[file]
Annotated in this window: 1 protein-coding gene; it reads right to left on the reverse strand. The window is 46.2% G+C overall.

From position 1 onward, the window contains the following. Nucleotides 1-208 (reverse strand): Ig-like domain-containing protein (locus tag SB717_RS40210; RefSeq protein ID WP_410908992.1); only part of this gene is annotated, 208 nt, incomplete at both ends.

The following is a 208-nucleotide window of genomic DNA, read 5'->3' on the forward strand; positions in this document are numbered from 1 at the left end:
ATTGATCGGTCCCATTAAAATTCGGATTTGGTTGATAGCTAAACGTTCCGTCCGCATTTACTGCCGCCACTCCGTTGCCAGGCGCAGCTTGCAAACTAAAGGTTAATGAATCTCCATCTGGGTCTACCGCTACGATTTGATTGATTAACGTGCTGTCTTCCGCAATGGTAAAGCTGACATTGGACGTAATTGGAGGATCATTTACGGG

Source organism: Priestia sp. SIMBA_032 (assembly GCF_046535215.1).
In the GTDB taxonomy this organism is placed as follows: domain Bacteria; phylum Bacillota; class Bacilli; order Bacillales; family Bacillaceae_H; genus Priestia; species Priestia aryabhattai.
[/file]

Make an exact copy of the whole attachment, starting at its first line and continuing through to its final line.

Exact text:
Annotated in this window: 1 protein-coding gene; it reads right to left on the reverse strand. The window is 46.2% G+C overall.

From position 1 onward, the window contains the following. Nucleotides 1-208 (reverse strand): Ig-like domain-containing protein (locus tag SB717_RS40210; RefSeq protein ID WP_410908992.1); only part of this gene is annotated, 208 nt, incomplete at both ends.

The following is a 208-nucleotide window of genomic DNA, read 5'->3' on the forward strand; positions in this document are numbered from 1 at the left end:
ATTGATCGGTCCCATTAAAATTCGGATTTGGTTGATAGCTAAACGTTCCGTCCGCATTTACTGCCGCCACTCCGTTGCCAGGCGCAGCTTGCAAACTAAAGGTTAATGAATCTCCATCTGGGTCTACCGCTACGATTTGATTGATTAACGTGCTGTCTTCCGCAATGGTAAAGCTGACATTGGACGTAATTGGAGGATCATTTACGGG

Source organism: Priestia sp. SIMBA_032 (assembly GCF_046535215.1).
In the GTDB taxonomy this organism is placed as follows: domain Bacteria; phylum Bacillota; class Bacilli; order Bacillales; family Bacillaceae_H; genus Priestia; species Priestia aryabhattai.